A federal jury may have a chance to re-examine the much-publicized 2009 fatal shooting of Oscar Grant III and the arrests of five of his friends at an Oakland BART station, a federal appeals court ruled Tuesday.
In a unanimous three-judge decision, the 9th U.S. Circuit Court of Appeals rejected attempts by the BART officers to shield themselves from the legal claims by asserting police immunity, including former BART officer Johannes Mehserle, who shot Grant during the fracas. The 9th Circuit decision allows the civil rights lawsuit to proceed to a trial.
"It is possible, after weighing all the facts, that the officers committed no constitutional wrongs," 9th Circuit Judge Mary Murguia wrote. "But our task at
Grant's father and five of Grant's friends sued in the aftermath of the incident, highlighted in the recently released movie "Fruitvale Station." The complaint alleges that Mehserle should pay damages for Grant's death, and that the three officers violated the civil rights of Grant's friends when they were arrested early on New Year's Day at the Fruitvale station in Oakland.
The 22-year-old Grant was fatally shot by Mehserle, who was later convicted of involuntary manslaughter in a 2010 trial that was moved to Los Angeles because of the extensive publicity. Mehserle claimed he mistakenly shot Grant in the belief he had drawn a Taser instead of his gun at the BART station.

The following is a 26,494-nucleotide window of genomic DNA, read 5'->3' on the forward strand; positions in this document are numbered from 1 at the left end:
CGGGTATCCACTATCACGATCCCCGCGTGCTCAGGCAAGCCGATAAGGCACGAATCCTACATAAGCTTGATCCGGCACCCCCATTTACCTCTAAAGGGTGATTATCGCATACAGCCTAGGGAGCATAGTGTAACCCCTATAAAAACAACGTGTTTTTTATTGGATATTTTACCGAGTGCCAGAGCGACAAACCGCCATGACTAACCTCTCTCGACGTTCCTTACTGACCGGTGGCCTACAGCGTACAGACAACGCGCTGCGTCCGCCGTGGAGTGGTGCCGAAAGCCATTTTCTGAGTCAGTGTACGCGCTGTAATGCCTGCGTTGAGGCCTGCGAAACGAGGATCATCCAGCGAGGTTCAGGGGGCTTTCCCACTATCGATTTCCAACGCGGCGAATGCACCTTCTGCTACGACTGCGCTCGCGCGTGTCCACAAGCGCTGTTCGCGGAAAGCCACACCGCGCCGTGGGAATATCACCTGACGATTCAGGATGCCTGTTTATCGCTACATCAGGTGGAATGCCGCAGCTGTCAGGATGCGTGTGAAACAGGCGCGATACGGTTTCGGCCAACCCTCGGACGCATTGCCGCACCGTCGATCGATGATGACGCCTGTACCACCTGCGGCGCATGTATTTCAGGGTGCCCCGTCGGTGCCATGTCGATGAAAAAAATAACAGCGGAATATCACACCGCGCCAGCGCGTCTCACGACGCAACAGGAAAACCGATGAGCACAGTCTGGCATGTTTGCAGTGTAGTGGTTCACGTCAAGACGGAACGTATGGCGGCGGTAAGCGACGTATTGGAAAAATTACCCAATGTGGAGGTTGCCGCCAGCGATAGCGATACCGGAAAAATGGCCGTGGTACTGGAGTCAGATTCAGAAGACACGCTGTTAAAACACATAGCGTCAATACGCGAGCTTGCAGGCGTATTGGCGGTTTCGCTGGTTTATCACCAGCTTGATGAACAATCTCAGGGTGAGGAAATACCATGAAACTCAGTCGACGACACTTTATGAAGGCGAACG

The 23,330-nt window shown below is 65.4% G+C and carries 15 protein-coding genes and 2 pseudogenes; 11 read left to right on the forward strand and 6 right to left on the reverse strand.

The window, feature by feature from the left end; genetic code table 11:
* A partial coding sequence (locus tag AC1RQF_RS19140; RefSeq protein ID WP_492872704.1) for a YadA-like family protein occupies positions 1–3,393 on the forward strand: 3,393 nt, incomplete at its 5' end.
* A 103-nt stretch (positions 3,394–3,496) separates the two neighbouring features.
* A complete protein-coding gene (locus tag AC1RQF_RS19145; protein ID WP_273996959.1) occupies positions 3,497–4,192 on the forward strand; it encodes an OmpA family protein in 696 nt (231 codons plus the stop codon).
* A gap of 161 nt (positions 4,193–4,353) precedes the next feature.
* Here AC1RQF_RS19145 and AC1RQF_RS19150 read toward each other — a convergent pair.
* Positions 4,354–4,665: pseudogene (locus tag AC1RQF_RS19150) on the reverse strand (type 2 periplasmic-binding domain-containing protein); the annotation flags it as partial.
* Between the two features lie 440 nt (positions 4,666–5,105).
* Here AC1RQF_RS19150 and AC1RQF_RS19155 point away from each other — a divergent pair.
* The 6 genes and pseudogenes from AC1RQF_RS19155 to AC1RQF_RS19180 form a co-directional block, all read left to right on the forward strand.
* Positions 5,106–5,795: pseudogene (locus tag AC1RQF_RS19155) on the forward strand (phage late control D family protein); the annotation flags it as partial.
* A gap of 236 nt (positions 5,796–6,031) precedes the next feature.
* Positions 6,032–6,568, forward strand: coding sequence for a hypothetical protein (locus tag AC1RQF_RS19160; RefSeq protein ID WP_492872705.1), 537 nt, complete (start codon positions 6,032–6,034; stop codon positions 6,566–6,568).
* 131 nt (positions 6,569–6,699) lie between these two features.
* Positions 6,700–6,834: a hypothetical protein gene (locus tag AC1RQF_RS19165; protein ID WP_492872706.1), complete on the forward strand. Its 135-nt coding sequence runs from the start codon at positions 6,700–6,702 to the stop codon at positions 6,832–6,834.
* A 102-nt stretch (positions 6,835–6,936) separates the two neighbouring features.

Lawyers for the other two officers maintain they acted reasonably in their response to reports of fighting in the BART station, and should not face the civil rights allegations.
Michael Rains, Mehserle's lawyer, said Tuesday that he was not surprised by the court's decision and is prepared to defend the case if it reaches a trial. "This certainly opens the door to a trial," he added.
Grant's father, however, says in the lawsuit that the shooting was intentional, and that Mehserle should be held liable for depriving him of his son's life. Grant's friends argue, among other claims, that they were targeted and mistreated based on racial profiling.
The 9th Circuit concluded that the officers were not entitled to legal immunity against many of the legal claims, meaning the case can proceed to a trial. A federal judge previously found that BART could not be sued as an institution, removing the agency as a defendant in the case.
Read the 9th U.S. Circuit Court ruling permitting a civil rights lawsuit against officers involved in the shooting death of Oscar Grant and the arrests of his friends at www.mercurynews.com/crime-courts.